People who drink three to five cups of caffeinated and decaffeinated coffee per day are less likely to die prematurely from heart disease, suicide, diabetes or Parkinson's disease, suggested researchers at the Harvard University Chan School of Public Health.
For the study, researchers compared people who do not drink coffee, or drank less than two cups daily, to those who reported drinking 'moderate' amounts of coffee, or up to five cups daily. The study did not prove a cause-and-effect for coffee and the reduced likelihood of certain diseases, but uncovered an apparent link that aligns with previous research, and that researchers would like to probe further.
‘People who drink three to five cups of coffee every day are less likely to die from heart disease, suicide, diabetes or Parkinson's disease. Researchers suggest that the bioactive compounds in coffee help reduce insulin resistance and systematic inflammation. ’
AdvertisementFirst author Ming Ding, a doctoral student in the Department of Nutrition, said, "Bioactive compounds in coffee reduce insulin resistance and systematic inflammation. That could explain some of our findings. However, more studies are needed to investigate the biological mechanisms producing these effects."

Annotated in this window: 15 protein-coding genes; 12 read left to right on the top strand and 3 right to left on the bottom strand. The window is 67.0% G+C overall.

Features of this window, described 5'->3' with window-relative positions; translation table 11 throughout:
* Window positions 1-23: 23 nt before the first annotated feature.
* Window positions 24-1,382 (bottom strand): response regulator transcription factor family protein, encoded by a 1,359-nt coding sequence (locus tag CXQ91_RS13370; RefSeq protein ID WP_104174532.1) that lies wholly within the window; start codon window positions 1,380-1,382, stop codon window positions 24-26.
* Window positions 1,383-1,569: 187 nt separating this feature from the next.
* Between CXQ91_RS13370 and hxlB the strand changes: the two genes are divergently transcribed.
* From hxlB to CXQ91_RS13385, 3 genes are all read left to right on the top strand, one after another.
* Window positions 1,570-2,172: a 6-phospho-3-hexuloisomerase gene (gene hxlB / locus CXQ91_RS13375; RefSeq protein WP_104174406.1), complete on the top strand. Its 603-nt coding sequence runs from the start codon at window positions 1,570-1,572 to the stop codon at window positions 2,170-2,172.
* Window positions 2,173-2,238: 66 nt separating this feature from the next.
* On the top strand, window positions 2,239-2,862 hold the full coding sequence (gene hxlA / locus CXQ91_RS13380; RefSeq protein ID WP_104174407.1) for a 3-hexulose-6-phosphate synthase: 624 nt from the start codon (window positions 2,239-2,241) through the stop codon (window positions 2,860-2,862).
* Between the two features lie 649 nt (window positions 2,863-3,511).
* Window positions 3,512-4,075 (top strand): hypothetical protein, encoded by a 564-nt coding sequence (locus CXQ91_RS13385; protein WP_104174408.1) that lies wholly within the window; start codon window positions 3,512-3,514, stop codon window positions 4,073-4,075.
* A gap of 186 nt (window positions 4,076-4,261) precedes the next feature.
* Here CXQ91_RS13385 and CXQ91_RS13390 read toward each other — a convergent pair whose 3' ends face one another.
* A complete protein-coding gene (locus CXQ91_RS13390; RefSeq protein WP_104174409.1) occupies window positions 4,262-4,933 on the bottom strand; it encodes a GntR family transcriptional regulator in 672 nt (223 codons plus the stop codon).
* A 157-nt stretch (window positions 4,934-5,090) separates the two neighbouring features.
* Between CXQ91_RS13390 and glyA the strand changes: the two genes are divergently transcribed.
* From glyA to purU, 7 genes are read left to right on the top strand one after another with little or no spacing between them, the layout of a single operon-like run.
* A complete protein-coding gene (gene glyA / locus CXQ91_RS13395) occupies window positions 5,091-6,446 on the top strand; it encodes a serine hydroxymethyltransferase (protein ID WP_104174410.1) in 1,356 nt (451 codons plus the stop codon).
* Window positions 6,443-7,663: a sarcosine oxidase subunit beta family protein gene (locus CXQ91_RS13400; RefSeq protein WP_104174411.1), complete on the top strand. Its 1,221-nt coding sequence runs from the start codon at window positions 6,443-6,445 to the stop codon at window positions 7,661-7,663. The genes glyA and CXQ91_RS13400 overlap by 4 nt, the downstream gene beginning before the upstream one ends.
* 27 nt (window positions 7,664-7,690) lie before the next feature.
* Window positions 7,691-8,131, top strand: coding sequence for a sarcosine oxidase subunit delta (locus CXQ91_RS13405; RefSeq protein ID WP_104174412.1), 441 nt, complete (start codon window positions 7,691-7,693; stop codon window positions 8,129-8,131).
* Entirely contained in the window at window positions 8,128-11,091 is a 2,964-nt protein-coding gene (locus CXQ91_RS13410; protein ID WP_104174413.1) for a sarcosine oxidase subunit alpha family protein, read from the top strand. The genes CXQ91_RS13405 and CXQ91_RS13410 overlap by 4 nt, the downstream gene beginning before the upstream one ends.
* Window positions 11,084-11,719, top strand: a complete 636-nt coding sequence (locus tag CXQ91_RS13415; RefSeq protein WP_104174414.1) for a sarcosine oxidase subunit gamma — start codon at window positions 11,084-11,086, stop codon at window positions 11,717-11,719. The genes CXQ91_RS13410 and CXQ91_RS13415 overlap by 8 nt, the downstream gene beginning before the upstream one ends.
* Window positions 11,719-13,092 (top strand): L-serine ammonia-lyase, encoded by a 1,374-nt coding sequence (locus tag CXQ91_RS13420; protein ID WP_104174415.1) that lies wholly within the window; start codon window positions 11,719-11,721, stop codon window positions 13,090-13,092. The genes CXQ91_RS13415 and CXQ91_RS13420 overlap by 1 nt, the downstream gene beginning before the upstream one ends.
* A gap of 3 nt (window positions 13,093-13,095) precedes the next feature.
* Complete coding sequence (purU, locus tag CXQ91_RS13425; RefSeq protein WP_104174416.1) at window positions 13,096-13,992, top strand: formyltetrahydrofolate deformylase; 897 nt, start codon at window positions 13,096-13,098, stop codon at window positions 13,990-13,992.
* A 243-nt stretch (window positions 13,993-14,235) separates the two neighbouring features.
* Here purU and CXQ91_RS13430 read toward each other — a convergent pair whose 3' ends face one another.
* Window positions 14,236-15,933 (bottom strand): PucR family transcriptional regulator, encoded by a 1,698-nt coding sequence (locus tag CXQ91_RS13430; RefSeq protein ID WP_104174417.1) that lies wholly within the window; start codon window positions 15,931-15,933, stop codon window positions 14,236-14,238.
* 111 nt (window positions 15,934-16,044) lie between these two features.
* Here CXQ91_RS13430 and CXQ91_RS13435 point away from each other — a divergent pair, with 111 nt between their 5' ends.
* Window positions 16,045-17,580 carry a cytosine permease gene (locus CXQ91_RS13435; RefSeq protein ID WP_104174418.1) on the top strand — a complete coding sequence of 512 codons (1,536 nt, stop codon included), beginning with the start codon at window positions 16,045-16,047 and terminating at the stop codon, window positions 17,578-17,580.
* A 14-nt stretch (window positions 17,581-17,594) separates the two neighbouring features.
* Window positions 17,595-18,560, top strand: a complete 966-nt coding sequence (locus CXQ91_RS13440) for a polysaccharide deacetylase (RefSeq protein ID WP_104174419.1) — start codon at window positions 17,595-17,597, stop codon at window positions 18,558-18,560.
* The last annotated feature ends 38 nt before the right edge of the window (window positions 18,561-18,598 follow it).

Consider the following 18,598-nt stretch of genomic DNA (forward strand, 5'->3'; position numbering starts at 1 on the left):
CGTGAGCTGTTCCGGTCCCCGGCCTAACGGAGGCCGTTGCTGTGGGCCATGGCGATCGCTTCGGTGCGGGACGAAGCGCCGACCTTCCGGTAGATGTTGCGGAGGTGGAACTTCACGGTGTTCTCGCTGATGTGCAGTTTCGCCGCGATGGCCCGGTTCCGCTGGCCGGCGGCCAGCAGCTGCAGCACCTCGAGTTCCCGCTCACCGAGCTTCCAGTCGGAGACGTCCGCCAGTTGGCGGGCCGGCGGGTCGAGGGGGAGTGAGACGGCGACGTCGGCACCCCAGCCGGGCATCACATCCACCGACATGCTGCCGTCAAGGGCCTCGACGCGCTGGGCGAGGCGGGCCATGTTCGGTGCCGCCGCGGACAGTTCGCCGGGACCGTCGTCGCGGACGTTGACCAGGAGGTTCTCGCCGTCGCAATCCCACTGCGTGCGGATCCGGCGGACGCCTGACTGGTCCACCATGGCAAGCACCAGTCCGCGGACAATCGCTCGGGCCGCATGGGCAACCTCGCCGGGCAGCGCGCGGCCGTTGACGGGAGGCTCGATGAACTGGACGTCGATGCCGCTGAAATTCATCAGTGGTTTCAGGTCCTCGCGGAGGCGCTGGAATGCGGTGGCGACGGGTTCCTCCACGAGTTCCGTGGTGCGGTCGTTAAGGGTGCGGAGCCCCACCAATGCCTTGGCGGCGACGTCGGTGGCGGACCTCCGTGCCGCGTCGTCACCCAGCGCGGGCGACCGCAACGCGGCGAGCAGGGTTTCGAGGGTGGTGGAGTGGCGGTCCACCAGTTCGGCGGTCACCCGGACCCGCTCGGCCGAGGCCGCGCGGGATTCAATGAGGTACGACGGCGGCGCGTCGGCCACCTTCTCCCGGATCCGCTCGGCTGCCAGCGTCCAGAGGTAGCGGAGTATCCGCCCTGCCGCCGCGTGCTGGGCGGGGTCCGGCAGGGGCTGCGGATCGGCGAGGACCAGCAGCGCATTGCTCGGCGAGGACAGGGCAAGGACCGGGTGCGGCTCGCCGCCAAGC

No protective effect was found against cancer in this study. Some previous research has pointed to a link between coffee consumption and a lower risk of certain types of cancers.
The study said, "In the whole study population, moderate coffee consumption was associated with reduced risk of death from cardiovascular disease, diabetes, neurological diseases such as Parkinson's disease, and suicide."
However, the experts have warned that coffee may not be right for everyone. Senior author Frank Hu, professor of nutrition and epidemiology at Harvard, said, "Regular consumption of coffee can be included as part of a healthy, balanced diet. However, certain populations such as pregnant women and children should be cautious about high caffeine intake from coffee or other beverages."
The study is published in the November 16 edition of Circulation.